Thank you
Hello everyone!Emotion: smile

I have problems with these two words too..

I have just finished watching a movie, one of the main character of the movie said something like..
-Are you famous yet?

What does it mean? From what I have read in the thread it means that you are going to be famous if not now in a future, but, thing is that the girl isn't very..bright. So, was that question made in an ironic way?

- Are you famous yet?
- Are you yet famous? It's wrong, isn't it?

- Are you famous already?
- Are you already famous?

What is the difference between these two sentences?
I am sorry I didn't understand much when I read the posts above..Emotion: sad
already situates our thoughts in the past.
yet situates our thoughts in the future.

Have you already seen this movie? -- because if you have already seen this movie, then I'm not going to bother to tell you what it's about, and I'm not going to recommend that you see it. In this question I am doubtful, but leaning toward thinking that you may have seen the movie.

Have you seen this movie yet? I have the feeling that you may be planning to see the movie. Maybe you told me earlier that one day you were going to see it. I want to know if you have finally carried out your intentions. If not, I may talk more about the movie, encouraging you to see it.

yet is much more common in a question, I would say.

CJ
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Thank you for your answer, CalifJim!Emotion: smile

I don't know if you have watched 'In her shoes', I took the sentence from there..

'Are you famous yet?' in this case it would mean that she had planned to be famous, and the person who asked the question wasn't being ironical?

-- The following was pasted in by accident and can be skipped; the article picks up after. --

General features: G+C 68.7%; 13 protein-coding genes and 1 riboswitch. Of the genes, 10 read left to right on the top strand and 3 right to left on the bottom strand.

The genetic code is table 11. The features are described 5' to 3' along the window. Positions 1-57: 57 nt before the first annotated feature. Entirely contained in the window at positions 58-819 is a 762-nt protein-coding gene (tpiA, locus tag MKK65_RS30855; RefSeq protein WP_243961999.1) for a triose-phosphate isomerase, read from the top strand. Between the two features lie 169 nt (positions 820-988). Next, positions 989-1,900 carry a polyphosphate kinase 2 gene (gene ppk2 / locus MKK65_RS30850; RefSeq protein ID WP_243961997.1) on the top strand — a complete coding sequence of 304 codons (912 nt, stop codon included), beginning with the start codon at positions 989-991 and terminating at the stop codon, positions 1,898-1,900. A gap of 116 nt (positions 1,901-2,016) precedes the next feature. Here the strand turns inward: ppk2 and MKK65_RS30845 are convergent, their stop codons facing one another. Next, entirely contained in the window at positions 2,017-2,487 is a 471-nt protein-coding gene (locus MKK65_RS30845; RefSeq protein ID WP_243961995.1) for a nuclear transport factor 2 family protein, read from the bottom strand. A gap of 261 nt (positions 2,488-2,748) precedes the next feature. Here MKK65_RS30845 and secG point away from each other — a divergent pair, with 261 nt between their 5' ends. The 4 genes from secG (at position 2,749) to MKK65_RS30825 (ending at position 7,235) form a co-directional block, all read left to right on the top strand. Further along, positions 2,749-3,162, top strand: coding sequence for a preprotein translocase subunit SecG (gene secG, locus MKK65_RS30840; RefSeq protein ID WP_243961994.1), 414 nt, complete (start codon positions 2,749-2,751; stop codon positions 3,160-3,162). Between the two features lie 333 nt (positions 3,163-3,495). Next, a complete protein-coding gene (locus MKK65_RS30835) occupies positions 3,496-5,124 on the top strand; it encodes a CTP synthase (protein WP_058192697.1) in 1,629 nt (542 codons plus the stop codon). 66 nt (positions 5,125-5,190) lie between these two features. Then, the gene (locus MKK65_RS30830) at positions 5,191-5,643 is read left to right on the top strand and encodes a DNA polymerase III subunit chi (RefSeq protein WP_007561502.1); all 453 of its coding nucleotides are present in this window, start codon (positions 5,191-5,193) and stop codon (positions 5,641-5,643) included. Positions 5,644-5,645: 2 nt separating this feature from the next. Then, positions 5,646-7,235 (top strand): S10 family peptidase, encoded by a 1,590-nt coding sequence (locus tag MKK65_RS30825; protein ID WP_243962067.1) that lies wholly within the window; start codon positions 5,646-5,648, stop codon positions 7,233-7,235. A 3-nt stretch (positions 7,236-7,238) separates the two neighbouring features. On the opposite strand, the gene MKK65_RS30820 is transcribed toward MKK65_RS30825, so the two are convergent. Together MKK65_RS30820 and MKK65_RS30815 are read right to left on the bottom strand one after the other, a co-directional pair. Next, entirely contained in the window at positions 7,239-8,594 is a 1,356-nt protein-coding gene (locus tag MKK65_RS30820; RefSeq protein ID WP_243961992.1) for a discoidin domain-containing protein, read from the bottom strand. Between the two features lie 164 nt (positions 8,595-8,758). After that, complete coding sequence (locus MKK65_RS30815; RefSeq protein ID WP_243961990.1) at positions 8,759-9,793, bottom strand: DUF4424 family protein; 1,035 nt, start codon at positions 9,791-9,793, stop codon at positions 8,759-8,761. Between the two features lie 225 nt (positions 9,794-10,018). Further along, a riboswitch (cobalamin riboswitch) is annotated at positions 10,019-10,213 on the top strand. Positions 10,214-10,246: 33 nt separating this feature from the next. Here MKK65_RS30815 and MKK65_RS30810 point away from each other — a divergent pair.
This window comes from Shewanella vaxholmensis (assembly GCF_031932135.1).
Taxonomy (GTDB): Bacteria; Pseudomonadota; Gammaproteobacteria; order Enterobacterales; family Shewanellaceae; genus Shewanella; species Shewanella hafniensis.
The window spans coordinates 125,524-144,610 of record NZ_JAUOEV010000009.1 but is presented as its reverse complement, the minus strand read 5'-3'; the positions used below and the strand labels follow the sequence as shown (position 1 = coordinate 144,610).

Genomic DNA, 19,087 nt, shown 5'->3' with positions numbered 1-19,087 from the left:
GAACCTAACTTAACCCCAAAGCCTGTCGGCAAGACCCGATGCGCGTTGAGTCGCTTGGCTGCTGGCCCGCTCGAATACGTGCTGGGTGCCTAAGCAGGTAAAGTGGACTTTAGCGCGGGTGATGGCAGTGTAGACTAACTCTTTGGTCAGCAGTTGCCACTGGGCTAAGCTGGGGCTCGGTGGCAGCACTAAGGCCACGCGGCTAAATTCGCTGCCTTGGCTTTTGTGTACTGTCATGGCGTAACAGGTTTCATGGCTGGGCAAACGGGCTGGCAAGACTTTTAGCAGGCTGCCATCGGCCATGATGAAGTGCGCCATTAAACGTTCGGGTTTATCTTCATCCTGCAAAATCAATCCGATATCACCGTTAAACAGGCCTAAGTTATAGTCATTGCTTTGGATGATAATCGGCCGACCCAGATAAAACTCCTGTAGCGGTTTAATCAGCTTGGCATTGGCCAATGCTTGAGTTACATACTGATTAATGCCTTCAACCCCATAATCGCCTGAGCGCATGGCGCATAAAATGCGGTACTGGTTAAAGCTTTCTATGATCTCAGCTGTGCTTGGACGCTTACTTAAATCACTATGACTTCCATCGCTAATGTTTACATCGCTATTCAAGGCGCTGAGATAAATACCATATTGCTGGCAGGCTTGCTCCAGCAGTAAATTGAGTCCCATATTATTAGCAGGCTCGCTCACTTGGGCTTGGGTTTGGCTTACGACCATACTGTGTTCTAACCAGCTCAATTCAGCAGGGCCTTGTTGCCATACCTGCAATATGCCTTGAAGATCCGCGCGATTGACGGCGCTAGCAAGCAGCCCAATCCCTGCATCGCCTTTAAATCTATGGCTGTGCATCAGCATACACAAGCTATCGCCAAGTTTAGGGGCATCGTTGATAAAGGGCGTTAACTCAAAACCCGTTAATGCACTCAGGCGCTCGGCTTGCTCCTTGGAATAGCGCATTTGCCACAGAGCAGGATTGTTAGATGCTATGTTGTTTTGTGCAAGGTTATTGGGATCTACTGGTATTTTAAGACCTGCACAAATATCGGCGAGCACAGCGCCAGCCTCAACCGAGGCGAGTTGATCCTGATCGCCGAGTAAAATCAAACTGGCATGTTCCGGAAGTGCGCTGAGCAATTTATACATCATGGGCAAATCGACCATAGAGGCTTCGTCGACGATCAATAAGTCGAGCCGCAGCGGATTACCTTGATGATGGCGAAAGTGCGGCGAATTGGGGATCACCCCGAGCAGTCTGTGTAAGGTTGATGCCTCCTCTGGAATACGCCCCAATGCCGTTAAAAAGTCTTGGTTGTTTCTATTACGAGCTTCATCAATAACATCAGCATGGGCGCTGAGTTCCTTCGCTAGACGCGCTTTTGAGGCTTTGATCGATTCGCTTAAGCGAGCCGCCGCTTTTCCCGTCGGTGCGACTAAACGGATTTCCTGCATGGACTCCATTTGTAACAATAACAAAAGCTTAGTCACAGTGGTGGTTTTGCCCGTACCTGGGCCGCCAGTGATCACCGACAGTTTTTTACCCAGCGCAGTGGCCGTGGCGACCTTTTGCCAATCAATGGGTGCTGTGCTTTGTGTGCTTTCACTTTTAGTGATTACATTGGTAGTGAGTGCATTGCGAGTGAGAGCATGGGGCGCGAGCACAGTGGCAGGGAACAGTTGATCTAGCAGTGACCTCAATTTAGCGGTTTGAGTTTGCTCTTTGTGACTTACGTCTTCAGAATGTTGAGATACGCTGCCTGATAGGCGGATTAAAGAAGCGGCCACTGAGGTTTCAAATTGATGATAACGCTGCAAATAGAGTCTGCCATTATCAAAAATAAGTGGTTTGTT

Heh, you found an old thread of mine... an incomplete thread.
I left it as it was, and I've tryied to avoid "already" in questions. I thought "already" was used in questions when you were surprised, kind of. Like "Have you already finished? But you just started!"
So I left he thread incomplete, and thought the way to ask someone if they had seen the movie at least once was saying "Have you ever seen that movie" and not "Have you seen it already", unless I was surprised so I could say "Have you seen it already? But it hasn't been released yet!"
But now Jim replied and... does that mean I can say "Have you already seen that movie" even if I am not surprised, meaning more or less the same as "Have you seen that movie at least one time = Have you ever seen that movie"?
It seems so, reading Jim's post, but I'm still not sure... Emotion: smile
Yeah, as I said, I have problems with these two words, and knew it was once discused, so, I typed to two words and found this thread! Emotion: stick out tongue

I have another questinon..can you change the order of the words?

- Have you already seen that movie?
- Have you seen that movie already?

Would the change of place change the meaning of the sentence?Emotion: thinking